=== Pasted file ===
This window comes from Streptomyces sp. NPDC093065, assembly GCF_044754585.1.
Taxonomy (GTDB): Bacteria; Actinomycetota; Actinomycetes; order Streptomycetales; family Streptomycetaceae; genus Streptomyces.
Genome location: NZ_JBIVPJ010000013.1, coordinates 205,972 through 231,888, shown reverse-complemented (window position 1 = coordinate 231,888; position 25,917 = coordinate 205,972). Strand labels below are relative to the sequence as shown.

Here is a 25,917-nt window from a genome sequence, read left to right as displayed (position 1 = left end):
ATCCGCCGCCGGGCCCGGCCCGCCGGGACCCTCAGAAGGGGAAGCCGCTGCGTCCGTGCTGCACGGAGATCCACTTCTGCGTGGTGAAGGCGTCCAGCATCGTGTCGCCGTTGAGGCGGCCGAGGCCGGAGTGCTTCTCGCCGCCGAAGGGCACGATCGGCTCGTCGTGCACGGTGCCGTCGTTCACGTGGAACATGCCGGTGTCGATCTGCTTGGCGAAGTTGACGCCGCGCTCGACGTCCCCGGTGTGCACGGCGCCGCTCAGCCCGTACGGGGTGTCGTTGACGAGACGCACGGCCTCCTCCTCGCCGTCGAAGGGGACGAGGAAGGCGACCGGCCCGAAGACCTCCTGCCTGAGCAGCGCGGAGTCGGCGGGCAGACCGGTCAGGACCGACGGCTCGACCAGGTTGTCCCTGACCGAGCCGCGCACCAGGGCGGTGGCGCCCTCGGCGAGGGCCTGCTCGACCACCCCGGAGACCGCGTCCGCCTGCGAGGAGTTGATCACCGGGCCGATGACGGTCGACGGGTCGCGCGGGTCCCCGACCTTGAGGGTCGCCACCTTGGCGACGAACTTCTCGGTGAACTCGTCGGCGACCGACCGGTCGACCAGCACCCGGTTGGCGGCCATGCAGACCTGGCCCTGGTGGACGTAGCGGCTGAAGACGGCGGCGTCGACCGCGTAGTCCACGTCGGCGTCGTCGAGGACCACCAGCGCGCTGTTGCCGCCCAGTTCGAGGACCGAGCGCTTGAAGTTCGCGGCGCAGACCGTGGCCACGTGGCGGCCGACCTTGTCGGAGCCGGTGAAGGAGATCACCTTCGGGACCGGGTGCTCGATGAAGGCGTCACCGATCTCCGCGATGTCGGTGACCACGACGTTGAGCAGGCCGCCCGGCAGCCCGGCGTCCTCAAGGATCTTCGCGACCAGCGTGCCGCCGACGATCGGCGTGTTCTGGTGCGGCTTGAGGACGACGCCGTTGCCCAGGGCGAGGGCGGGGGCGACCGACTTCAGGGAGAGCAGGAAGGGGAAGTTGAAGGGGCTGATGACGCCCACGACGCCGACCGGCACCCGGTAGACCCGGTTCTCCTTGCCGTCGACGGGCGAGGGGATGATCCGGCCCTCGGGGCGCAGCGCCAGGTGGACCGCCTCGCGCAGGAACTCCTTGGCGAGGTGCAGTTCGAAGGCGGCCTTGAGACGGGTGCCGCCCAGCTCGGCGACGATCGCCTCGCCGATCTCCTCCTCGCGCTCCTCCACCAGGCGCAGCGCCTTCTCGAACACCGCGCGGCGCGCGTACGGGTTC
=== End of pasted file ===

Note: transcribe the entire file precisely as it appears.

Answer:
This window comes from Streptomyces sp. NPDC093065, assembly GCF_044754585.1.
Taxonomy (GTDB): Bacteria; Actinomycetota; Actinomycetes; order Streptomycetales; family Streptomycetaceae; genus Streptomyces.
Genome location: NZ_JBIVPJ010000013.1, coordinates 205,972 through 231,888, shown reverse-complemented (window position 1 = coordinate 231,888; position 25,917 = coordinate 205,972). Strand labels below are relative to the sequence as shown.

Here is a 25,917-nt window from a genome sequence, read left to right as displayed (position 1 = left end):
ATCCGCCGCCGGGCCCGGCCCGCCGGGACCCTCAGAAGGGGAAGCCGCTGCGTCCGTGCTGCACGGAGATCCACTTCTGCGTGGTGAAGGCGTCCAGCATCGTGTCGCCGTTGAGGCGGCCGAGGCCGGAGTGCTTCTCGCCGCCGAAGGGCACGATCGGCTCGTCGTGCACGGTGCCGTCGTTCACGTGGAACATGCCGGTGTCGATCTGCTTGGCGAAGTTGACGCCGCGCTCGACGTCCCCGGTGTGCACGGCGCCGCTCAGCCCGTACGGGGTGTCGTTGACGAGACGCACGGCCTCCTCCTCGCCGTCGAAGGGGACGAGGAAGGCGACCGGCCCGAAGACCTCCTGCCTGAGCAGCGCGGAGTCGGCGGGCAGACCGGTCAGGACCGACGGCTCGACCAGGTTGTCCCTGACCGAGCCGCGCACCAGGGCGGTGGCGCCCTCGGCGAGGGCCTGCTCGACCACCCCGGAGACCGCGTCCGCCTGCGAGGAGTTGATCACCGGGCCGATGACGGTCGACGGGTCGCGCGGGTCCCCGACCTTGAGGGTCGCCACCTTGGCGACGAACTTCTCGGTGAACTCGTCGGCGACCGACCGGTCGACCAGCACCCGGTTGGCGGCCATGCAGACCTGGCCCTGGTGGACGTAGCGGCTGAAGACGGCGGCGTCGACCGCGTAGTCCACGTCGGCGTCGTCGAGGACCACCAGCGCGCTGTTGCCGCCCAGTTCGAGGACCGAGCGCTTGAAGTTCGCGGCGCAGACCGTGGCCACGTGGCGGCCGACCTTGTCGGAGCCGGTGAAGGAGATCACCTTCGGGACCGGGTGCTCGATGAAGGCGTCACCGATCTCCGCGATGTCGGTGACCACGACGTTGAGCAGGCCGCCCGGCAGCCCGGCGTCCTCAAGGATCTTCGCGACCAGCGTGCCGCCGACGATCGGCGTGTTCTGGTGCGGCTTGAGGACGACGCCGTTGCCCAGGGCGAGGGCGGGGGCGACCGACTTCAGGGAGAGCAGGAAGGGGAAGTTGAAGGGGCTGATGACGCCCACGACGCCGACCGGCACCCGGTAGACCCGGTTCTCCTTGCCGTCGACGGGCGAGGGGATGATCCGGCCCTCGGGGCGCAGCGCCAGGTGGACCGCCTCGCGCAGGAACTCCTTGGCGAGGTGCAGTTCGAAGGCGGCCTTGAGACGGGTGCCGCCCAGCTCGGCGACGATCGCCTCGCCGATCTCCTCCTCGCGCTCCTCCACCAGGCGCAGCGCCTTCTCGAACACCGCGCGGCGCGCGTACGGGTTC